He certainly is an elderly wizard .

  14. I am surprised Finkel does not have 5x the amount of shared content online. The world needs way more Finkel.

  15. Donkeys for knights. This was reality.
    Rollo Ganger, who founded the Norman nation, was known as the ganger because his feet touched the ground on his horse. Shetland and Norse horses were quite small.


  16. Please do a similar Irving Finkel presentation on the 'Extraordinary Origins of Backgammon' including the much lesser known history in China where it was called 'Shuanglu Qi' which translates to 'Double Land' or in another interpretation as 'Double Sixes' which theoretically would be Shuang Liu'. From what I've discovered from the scant English language materials on the subject in China, it was very popular in China for 1,500-2,000 years, but has now become completely forgotten in present-day Chinese culture. Chinese Chess, Mah Jiang, and Go being the most popular games in China these days. I'd just love to re-introduce the wonderful game of Shuanglu Qi (Backgammon, Nard, Shesh Besh,Tabula, Takhteh, Tavli, Tavla, Ban-Sugoroku, Ssang-ryuk etc.) to modern Chinese culture.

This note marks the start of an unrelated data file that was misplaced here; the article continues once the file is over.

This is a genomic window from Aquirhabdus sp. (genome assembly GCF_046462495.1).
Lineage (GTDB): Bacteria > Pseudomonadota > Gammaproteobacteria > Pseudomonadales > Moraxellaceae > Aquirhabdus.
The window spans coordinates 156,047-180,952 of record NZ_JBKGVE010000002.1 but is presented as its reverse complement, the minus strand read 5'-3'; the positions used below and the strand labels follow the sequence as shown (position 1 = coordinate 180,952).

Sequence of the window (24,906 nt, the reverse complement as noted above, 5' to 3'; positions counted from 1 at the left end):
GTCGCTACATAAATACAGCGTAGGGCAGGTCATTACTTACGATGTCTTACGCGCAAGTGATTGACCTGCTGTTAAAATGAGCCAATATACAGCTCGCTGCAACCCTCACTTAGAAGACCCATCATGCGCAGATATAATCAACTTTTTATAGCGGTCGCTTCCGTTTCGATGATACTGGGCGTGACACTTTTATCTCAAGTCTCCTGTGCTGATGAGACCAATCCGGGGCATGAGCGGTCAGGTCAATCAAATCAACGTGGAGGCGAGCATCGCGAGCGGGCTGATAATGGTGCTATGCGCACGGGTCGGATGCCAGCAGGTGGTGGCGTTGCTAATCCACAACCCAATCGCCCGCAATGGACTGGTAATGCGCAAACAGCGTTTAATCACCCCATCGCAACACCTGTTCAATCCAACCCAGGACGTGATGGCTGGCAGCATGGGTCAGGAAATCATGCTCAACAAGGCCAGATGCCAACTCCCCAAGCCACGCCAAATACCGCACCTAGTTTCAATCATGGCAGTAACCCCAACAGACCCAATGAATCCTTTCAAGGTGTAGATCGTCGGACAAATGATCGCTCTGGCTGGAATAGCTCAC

17. I have to say Dr. Finkel, chess did not go from Persia to Europe and thence to the rest of the world. It travelled from both Persia and India into Thailand and Burma probably via Islamic merchants, thence to China, Korea and eventually Japan, mutating along the way.
    'European' chess did not arrive in the Far East until the mid 1650's at the earliest and those cultures all had their own native variations tracable back to Shatranj, if not directly from Chataranga itself.
    I would be pleased to discuss this at your pleasure.

  18. The Queen's Gambit was based on a novel. It is indeed a very good read, but what a shame people watch a television version of it.

    Chess is indeed the best game ever invented, and it will never be exhausted.